Forum for Science, Industry and Business

Sponsored by:     3M 
Search our Site:

 

Himalaya – Changing Landscapes photo exhibition draws the world’s attention to the impacts of climate change in the Himalayas

13.10.2008
During the 1950s, Austrian and Swiss scientists conducted intensive studies of the Everest region in Nepal taking photographs of the glaciers, mountains and valleys. Around the same time, the Swiss glaciologist Fritz Müller spent eight months in the region at locations above 5000 metres, studying and photographing the Himalayan glaciers.

Now, fifty years later, the black and white photographs taken by these scientists are of immense value in trying to understand the impacts of climate change on the world’s highest mountain range, the Himalayas. Mountain geographer Alton Byers has revisited many of the sites of the original photographs and taken replicates, illustrating the changes in the landscape.

The old and new photographs have now been united in a unique photo exhibition: Himalaya – Changing Landscapes, currently on show at the IUCN World Conservation Congress in Barcelona. The exhibition is part of the 25th Anniversary celebrations for ICIMOD and has been organised in partnership with the BBVA Foundation.

“Only five decades have passed between the old and the new photographs and the changes are dramatic. Many small glaciers at low altitudes have disappeared entirely and many larger ones have lost around half of their volume. Some have formed huge glacial lakes at the foot of the glacier, threatening downstream communities in case of an outburst”, says Byers.

The Himalaya – Changing Landscapes photo exhibition aims to raise awareness of the impact of climate change and of the new challenges facing the mountain people. The stunning repeat panorama views of mountains and glaciers are accompanied by images of the Himalayan people and their stories, as well as photographs of the scientists conducting glacier research in the 1950s. The four-metre long photo panels making up the exhibition are located outside the Barcelona International Convention Centre, and entrance is free for conference participants and the general public alike.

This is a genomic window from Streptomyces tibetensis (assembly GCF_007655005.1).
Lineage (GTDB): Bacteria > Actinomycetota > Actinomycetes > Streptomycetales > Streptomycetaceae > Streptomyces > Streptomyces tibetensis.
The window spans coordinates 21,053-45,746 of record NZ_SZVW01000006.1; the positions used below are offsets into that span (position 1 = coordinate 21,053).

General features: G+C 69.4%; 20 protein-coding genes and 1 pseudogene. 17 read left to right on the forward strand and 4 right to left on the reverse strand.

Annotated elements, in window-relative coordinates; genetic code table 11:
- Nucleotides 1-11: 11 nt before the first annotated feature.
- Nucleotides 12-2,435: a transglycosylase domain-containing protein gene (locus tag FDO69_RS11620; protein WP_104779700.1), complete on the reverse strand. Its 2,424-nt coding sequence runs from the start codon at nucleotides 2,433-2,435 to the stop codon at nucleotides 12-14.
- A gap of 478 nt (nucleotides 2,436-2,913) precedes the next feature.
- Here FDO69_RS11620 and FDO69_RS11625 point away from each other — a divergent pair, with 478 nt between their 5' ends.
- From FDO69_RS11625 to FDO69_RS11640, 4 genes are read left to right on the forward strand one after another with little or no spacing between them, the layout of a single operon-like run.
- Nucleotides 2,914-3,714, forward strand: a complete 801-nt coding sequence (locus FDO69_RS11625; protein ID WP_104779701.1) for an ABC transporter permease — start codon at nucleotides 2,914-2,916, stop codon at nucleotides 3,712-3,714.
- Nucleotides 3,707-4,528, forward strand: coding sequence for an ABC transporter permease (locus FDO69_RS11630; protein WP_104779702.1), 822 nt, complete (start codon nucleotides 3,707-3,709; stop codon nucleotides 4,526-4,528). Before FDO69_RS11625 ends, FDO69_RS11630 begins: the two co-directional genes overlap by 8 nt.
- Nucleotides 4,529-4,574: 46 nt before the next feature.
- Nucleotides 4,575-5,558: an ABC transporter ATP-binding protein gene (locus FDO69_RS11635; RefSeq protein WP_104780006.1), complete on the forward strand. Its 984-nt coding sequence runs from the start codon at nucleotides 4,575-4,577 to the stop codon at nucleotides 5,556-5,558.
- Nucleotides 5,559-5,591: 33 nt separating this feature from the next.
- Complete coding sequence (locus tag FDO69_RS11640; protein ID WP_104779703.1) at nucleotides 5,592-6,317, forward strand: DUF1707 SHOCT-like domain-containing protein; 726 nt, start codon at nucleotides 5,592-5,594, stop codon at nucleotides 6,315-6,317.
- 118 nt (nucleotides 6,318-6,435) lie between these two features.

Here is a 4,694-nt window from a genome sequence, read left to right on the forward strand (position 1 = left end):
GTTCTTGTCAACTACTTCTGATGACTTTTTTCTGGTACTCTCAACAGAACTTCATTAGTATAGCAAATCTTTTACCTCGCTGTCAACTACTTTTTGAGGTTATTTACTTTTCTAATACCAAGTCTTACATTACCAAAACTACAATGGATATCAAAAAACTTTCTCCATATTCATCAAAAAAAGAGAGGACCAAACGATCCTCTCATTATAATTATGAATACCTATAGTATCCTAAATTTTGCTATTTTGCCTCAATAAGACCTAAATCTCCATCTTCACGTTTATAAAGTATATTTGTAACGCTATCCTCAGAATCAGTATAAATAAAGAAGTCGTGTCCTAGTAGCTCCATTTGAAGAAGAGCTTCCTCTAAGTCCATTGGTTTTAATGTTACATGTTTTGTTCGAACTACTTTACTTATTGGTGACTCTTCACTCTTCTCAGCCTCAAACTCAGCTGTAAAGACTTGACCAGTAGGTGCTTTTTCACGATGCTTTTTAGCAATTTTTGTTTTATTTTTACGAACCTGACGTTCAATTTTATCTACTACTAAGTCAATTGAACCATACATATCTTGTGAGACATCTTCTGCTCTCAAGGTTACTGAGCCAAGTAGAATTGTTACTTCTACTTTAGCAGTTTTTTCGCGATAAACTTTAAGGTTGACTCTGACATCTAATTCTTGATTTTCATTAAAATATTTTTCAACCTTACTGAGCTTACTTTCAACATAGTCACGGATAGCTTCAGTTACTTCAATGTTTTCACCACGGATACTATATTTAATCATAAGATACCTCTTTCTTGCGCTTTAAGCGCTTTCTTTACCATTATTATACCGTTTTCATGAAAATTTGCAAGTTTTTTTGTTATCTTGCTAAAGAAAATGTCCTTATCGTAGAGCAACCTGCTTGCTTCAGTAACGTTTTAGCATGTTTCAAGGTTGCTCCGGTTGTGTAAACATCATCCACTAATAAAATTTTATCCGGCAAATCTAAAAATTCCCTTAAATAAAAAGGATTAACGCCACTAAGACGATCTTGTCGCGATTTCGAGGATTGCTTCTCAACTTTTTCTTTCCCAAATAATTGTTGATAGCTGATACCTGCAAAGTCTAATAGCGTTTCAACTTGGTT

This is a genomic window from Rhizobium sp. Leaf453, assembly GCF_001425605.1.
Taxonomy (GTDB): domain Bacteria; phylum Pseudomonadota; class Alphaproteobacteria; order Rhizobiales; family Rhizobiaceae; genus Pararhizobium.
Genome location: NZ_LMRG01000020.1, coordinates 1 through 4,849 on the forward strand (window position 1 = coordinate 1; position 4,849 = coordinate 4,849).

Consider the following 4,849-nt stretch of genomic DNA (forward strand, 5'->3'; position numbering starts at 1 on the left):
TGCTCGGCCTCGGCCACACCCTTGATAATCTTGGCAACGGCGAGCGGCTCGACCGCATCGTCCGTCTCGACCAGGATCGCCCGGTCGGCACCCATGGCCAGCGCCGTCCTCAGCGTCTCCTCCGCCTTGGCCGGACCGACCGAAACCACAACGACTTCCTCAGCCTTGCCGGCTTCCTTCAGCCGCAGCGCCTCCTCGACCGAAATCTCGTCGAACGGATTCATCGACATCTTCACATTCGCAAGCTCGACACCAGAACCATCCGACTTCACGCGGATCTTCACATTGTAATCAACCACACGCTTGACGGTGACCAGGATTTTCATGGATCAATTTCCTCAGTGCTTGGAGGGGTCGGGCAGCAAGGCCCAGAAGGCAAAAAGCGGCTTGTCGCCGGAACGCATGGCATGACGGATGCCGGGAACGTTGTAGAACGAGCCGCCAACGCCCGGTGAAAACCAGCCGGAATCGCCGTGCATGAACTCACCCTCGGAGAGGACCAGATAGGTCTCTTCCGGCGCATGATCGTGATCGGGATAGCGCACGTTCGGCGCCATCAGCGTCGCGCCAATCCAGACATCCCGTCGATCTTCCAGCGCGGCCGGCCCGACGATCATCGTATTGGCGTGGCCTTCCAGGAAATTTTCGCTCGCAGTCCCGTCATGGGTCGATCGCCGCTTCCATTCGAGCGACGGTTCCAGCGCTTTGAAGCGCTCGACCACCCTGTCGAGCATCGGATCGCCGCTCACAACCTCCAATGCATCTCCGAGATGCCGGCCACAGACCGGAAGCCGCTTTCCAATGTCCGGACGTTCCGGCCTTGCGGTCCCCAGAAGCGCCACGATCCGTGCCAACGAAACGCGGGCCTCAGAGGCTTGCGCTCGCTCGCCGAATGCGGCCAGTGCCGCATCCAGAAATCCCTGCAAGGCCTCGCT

Climate change is affecting people around the globe, and this is especially evident at the top of the world around Mount Everest and the high peaks of the Himalayan mountain range. The greater Himalayan region has the largest concentration of snow and ice outside the two poles. Warming temperatures cause rapid melting of the glaciers, severely affecting the people downstream. Ten river systems originating in the Himalayas bring water to a mountain population of around 200 million, while the vast water basins downstream are home to a further 1.3 billion people. In total 1.5 billion people – a fifth of the world’s population - depend on the Himalayan rivers for their water supply.

The Hindu Kush-Himalayan region is the highest, most complex mountain region in the world. It extends more than 3500km over eight countries, from Afghanistan in the north-west to Myanmar in the south-east. The area ranges from the high plateau of Tibet and other mountain areas of China to the Ganges Basin in India, and has the upland watersheds of the ten major Asian river systems.

Warming in the Himalayan region has been much greater than the global average. Weather patterns are becoming more unpredictable and extreme – dry seasons become dryer and wet seasons wetter. This phenomenon is causing concern over the long-term reduction in total water supply, affecting the lives and livelihoods of the Himalayan people, especially in agriculture practices and long-term food security.

In the words of Dr. Andreas Schild, Director General of ICIMOD; “What we see here at the Himalaya photo exhibition is just the tip of the iceberg. The changes taking place are alarming, and the time to act is now. Scientific evidence shows that the effects of globalisation and climate change are being felt in even the most remote Himalayan environments. While climate change is mostly caused by the highly industrialised parts of the world, the effects are taking their toll in the sensitive mountain areas. The signs are visible, but the in-depth knowledge and data from the Himalayan region is largely missing. Global measures of scientific co-operation and regional collaboration are needed to reduce this information gap. What happens in this remote mountain region is a serious concern for the whole world”.